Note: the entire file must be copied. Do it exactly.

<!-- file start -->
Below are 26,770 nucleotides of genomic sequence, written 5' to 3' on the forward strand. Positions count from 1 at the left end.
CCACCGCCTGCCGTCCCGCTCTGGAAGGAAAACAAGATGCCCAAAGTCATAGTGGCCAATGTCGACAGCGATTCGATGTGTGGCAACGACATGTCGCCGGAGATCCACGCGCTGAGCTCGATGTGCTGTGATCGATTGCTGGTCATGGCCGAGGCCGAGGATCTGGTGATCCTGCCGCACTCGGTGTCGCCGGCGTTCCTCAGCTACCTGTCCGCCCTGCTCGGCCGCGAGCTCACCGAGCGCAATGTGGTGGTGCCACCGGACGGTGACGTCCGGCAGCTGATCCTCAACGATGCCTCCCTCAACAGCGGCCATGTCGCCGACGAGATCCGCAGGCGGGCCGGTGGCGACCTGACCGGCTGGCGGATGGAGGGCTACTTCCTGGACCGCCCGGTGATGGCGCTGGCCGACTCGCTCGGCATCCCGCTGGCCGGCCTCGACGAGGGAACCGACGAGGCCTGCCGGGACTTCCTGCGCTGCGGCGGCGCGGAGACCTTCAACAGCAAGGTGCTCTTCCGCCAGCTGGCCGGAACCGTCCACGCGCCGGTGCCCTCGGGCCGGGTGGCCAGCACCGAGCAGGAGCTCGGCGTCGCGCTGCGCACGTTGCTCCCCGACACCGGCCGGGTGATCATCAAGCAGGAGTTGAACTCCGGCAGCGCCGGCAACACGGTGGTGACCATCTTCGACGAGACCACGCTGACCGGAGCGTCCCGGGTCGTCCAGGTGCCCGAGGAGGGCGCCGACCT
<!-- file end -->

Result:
Below are 26,770 nucleotides of genomic sequence, written 5' to 3' on the forward strand. Positions count from 1 at the left end.
CCACCGCCTGCCGTCCCGCTCTGGAAGGAAAACAAGATGCCCAAAGTCATAGTGGCCAATGTCGACAGCGATTCGATGTGTGGCAACGACATGTCGCCGGAGATCCACGCGCTGAGCTCGATGTGCTGTGATCGATTGCTGGTCATGGCCGAGGCCGAGGATCTGGTGATCCTGCCGCACTCGGTGTCGCCGGCGTTCCTCAGCTACCTGTCCGCCCTGCTCGGCCGCGAGCTCACCGAGCGCAATGTGGTGGTGCCACCGGACGGTGACGTCCGGCAGCTGATCCTCAACGATGCCTCCCTCAACAGCGGCCATGTCGCCGACGAGATCCGCAGGCGGGCCGGTGGCGACCTGACCGGCTGGCGGATGGAGGGCTACTTCCTGGACCGCCCGGTGATGGCGCTGGCCGACTCGCTCGGCATCCCGCTGGCCGGCCTCGACGAGGGAACCGACGAGGCCTGCCGGGACTTCCTGCGCTGCGGCGGCGCGGAGACCTTCAACAGCAAGGTGCTCTTCCGCCAGCTGGCCGGAACCGTCCACGCGCCGGTGCCCTCGGGCCGGGTGGCCAGCACCGAGCAGGAGCTCGGCGTCGCGCTGCGCACGTTGCTCCCCGACACCGGCCGGGTGATCATCAAGCAGGAGTTGAACTCCGGCAGCGCCGGCAACACGGTGGTGACCATCTTCGACGAGACCACGCTGACCGGAGCGTCCCGGGTCGTCCAGGTGCCCGAGGAGGGCGCCGACCT